Curiouser and curiouser…
It is difficult to know where to begin today, as the Ness has become like a vast sweet shop, in which we greedy archaeological children are finding wonders everywhere.
We will start, however, in Trench T, where Lewke has uncovered a marvellous, tiny pot. It is finely made, perfectly formed, and, in other contexts and in a cruder fashion, you might just describe it as a thumb pot.
Generations of children will remember their first encounter with clay at school being thumb-pots — but this little beauty is in a different class altogether.
Let’s call it a miniature pot, for that is what it is.
Lewke’s description of finding it is illuminating. Its context is the midden fill of one of the enigmatic pits at the bottom of the trench, but the little pot was found upright in the midst of midden and beside it was half of a flint knife.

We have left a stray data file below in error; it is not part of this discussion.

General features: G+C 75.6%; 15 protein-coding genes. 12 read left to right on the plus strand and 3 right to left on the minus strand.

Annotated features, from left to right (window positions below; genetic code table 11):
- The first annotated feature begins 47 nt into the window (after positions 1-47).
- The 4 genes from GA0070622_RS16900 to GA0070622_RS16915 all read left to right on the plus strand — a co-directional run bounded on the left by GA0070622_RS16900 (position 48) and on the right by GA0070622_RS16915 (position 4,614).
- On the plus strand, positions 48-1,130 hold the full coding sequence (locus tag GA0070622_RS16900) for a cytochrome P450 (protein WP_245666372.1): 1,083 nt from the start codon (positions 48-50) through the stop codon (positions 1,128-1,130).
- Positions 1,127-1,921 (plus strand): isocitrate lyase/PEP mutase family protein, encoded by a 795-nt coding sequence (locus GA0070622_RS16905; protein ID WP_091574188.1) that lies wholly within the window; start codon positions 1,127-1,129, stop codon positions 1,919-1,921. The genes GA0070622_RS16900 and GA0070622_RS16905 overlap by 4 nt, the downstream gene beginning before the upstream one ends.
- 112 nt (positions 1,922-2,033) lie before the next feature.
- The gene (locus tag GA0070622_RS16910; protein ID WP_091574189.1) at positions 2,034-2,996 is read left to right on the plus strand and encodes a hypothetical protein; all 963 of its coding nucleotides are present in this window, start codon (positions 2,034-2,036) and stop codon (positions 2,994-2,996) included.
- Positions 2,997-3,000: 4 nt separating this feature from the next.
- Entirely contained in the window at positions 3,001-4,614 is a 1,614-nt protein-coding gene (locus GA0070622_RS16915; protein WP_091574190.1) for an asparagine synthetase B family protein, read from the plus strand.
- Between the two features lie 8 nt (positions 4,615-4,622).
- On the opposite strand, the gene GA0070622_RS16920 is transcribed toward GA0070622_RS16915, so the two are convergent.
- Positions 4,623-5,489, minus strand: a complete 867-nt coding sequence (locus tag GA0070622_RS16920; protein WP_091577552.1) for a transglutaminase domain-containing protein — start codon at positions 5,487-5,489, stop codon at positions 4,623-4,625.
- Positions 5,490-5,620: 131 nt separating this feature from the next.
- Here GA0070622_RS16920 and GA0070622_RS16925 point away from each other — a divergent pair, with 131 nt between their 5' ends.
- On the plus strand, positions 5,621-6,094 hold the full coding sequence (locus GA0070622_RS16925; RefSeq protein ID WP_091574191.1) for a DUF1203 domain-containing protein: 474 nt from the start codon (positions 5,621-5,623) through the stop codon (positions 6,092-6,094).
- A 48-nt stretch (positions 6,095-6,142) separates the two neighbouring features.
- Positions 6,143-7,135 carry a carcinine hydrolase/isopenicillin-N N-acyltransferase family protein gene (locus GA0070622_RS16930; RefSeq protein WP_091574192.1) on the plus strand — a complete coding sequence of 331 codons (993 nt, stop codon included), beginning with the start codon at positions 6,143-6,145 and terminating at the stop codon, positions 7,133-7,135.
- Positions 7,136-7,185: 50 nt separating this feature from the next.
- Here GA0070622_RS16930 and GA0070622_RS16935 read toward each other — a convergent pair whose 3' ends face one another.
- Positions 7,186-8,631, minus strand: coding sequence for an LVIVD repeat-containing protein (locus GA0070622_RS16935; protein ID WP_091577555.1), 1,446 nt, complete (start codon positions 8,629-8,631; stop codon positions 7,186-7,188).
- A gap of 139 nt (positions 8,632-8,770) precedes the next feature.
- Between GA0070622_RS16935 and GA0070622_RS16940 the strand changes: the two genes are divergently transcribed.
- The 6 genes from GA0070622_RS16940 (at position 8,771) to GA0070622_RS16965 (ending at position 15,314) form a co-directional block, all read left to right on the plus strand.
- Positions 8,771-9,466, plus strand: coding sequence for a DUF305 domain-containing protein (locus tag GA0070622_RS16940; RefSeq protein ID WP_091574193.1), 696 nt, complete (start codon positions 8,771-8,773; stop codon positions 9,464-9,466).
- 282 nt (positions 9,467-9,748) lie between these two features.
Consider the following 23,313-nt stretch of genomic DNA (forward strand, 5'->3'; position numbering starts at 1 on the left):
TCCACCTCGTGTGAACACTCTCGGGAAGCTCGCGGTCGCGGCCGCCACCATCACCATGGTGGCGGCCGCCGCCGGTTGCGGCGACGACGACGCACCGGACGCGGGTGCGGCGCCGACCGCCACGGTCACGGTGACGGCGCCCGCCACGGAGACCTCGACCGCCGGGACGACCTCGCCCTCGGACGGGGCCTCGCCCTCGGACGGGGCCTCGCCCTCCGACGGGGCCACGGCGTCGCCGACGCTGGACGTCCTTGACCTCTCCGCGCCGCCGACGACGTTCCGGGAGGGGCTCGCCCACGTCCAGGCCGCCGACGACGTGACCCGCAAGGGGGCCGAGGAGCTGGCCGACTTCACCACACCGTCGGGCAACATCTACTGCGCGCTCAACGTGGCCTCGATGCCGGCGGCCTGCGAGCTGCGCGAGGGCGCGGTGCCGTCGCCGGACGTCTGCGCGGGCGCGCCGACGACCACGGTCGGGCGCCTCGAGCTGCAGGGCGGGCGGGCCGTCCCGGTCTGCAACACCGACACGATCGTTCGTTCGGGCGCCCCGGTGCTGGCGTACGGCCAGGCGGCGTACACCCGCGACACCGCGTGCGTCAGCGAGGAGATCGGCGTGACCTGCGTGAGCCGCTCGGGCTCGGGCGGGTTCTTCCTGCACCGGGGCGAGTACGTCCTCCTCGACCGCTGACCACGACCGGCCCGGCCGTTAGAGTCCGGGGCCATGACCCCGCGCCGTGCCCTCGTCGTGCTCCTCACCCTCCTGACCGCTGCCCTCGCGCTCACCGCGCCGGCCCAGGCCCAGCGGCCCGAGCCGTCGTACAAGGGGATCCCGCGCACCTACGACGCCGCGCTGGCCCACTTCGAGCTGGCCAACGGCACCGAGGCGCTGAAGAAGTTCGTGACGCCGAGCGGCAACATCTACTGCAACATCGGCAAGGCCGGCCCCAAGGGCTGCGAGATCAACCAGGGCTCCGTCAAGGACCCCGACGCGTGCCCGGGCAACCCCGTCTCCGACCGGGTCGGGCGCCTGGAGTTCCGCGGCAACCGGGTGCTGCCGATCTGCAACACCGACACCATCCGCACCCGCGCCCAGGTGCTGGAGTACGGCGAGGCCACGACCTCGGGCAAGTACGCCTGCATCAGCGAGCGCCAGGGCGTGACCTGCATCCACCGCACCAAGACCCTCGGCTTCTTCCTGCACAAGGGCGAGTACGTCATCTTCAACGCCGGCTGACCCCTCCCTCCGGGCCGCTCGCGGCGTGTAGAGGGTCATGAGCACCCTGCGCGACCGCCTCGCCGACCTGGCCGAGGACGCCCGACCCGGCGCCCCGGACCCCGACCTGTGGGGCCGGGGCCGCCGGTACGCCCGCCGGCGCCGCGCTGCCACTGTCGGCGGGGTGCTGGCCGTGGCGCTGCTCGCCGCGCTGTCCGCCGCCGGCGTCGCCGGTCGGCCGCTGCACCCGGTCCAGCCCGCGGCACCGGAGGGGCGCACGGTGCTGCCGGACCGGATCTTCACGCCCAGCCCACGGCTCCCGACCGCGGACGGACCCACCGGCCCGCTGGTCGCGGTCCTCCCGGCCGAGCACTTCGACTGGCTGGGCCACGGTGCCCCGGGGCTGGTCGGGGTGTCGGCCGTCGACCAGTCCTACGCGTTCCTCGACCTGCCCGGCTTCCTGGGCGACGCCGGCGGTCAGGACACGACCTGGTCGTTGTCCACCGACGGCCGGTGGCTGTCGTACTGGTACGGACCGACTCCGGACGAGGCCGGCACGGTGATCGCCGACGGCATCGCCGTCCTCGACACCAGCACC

The fact that it is undamaged, but upright and not sitting on a stone, or surrounded by protecting rubble, suggests that it was carefully placed in position and that midden was then gently placed around it to maintain its undisturbed position.
Its interior is filled with midden but it is unlikely that it will be found to contain anything else.
Trench T had another major surprise today — yet another massive recumbent orthostat has appeared.
This one was found higher up in the midden and not at all where one might be expected — roughly parallel to, and midway between the inner side-wall orthostats, but disappearing out of the side of the trench.
The fact it is high does not suggest that it could be part of another structure. Its height merely points out to the possibility of it being very large indeed, and definitely associated with the other large recumbents already uncovered.
It does not, however, make interpretation of the structure any easier, although Nick suggests that one possibility may be that it lines one side of an entrance passage.
Entrance to what? Only time will tell.
We thought we had seen the last of Structure Fourteen, but its ability to cling grimly to life, and to its servant archaeologists, is impressive.